My second British pudding I decided to do a savory pudding with a suet crust. I poured over more recipes and there were a lot, let me repeat a lot, of recipes for steak and kidney pudding. While I know this probably would have been the most traditional I could have gone for I just could not bring myself to buy, cook, and eat kidney. So when I saw this video showing how to make a steak and mushroom pudding I opted for that instead. I did not render the suet, instead I just crumbled it onto the scale to make sure I had the correct amount. There was not much of a smell and it was basically white crumbs, but after crumbling it a bit I did start to get grossed out by the sound it made tearing off the little strips of connective tissue. I could tell it was similar to shortening even at that point when I went to wash my hands and it took hot water and soap to get the greasy feel washed away.

It was very easy to make and tasted delicious, almost like a meat filled pie, but I don’t think I’ll be making it again, at least not a savory pudding. The savory puddings with a suet crust have to be steamed for about 5 hours and I have learned that 5 hours of steaming is not good for my pocketbook nor my house. Why you ask? First off, my gas stove has got be cranked to about medium high to keep the water boiling which creates the steam, and having the burner on medium high for 5 hours straight uses way more gas than I would ever use to cook a meal. Secondly, I didn’t realize that it would put so much condensation into the air that my 110 year old wood framed single pane windows would have water running down the glass and pooling up on the wood frames below. By the way, that process alone created quite the smell. The kitchen smelled great but you would walk out into the living room, dining room, and even our bedroom which is the farthest room away and wonder what the smell was. I realized after my second trip in that it was the wood on my windows releasing an unpleasant odor that only 110 years of being in existence could create. I could have used my slow cooker but there was no way that it would get water up to the boiling point and keep it boiling for the length of time needed to cook the pudding. So while my husband and I enjoyed the final product, we did not enjoy the cooking method as much.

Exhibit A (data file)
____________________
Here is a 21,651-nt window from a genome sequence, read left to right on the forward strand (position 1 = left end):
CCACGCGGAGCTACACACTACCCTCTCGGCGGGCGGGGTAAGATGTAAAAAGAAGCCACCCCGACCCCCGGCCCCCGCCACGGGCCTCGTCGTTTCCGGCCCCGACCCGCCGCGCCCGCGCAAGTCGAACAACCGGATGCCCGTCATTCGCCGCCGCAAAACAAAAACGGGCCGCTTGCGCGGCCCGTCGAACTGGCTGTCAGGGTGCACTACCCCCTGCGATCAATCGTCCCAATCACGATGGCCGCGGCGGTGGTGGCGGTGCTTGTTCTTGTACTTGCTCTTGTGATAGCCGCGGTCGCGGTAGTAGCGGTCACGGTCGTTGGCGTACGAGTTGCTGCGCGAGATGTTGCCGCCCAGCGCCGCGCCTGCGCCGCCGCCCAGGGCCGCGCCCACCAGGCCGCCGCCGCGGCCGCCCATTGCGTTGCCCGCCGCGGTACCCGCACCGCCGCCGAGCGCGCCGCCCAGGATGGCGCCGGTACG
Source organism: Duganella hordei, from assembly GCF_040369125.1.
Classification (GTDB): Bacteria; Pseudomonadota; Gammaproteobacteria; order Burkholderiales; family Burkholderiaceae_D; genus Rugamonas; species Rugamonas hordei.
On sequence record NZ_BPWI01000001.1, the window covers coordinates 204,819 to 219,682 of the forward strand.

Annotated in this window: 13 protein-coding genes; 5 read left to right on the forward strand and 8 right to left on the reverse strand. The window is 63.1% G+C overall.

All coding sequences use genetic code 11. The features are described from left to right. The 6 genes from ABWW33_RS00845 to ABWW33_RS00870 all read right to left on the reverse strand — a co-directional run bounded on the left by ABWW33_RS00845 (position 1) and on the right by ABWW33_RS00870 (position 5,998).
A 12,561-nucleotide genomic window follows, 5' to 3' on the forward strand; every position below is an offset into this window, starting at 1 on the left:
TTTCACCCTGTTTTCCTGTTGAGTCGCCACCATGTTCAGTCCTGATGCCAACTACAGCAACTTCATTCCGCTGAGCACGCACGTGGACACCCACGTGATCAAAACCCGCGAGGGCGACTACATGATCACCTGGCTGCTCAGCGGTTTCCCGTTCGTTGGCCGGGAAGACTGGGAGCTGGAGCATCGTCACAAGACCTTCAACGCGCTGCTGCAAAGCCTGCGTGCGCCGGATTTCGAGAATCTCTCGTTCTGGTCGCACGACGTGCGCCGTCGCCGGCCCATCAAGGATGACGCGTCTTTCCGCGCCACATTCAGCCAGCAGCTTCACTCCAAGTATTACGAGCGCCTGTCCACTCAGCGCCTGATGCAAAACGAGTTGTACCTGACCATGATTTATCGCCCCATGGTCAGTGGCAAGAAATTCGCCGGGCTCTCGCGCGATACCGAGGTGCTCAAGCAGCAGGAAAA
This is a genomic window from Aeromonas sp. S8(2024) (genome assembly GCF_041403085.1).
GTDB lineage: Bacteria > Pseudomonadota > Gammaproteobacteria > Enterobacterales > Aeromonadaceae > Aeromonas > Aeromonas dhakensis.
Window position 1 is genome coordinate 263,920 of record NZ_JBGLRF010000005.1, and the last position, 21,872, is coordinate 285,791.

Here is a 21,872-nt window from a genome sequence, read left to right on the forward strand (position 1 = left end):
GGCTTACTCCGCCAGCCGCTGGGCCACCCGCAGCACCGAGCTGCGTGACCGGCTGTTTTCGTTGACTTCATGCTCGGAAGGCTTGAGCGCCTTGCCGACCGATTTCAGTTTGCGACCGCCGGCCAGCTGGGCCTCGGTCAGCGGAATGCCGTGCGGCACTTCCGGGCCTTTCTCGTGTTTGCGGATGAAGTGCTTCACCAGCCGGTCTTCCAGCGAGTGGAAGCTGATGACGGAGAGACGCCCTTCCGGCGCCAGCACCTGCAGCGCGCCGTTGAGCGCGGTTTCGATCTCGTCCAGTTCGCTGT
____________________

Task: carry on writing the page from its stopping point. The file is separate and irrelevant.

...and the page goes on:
My final pudding was decided on after I saw so many people post the yummiest looking photos of chocolate pudding. I had decided to steer away from chocolate since I do many other desserts with chocolate, but it called my name and since it was relatively easy to do I did it at the same time that the savory pudding was cooking. I’m sure having two steaming pots going, one for 5 hours and the other for about 1 hour, didn’t help the dew point being reached in our house. I think that of the three this is the pudding that I would make again. Go figure, it was chocolate. It only took about 45 minutes to steam and it was like an individual serving of chocolate cake. A scoop of ice cream would have gone nicely but I only had a tall glass of cold milk to accompany it.

This post is already long as it is so I am just going to post the links where I got the recipes instead of actually typing out the entire recipe. Enjoy!

Recipe and Video for Spotted Dick
Recipe and Video for Steak and Mushroom Pudding
Recipe for Very Chocolate Pudding (I made only half of the recipe that is posted and it made two 8 oz. ramekin sized cakes)

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54 thoughts on “Daring Bakers – Traditional British Pudding

  1. Hi,I didn't enjoy this steaming procedure, either. Next time I'd use butter, too because with suet, it was not that good.Great job :)CheersYummita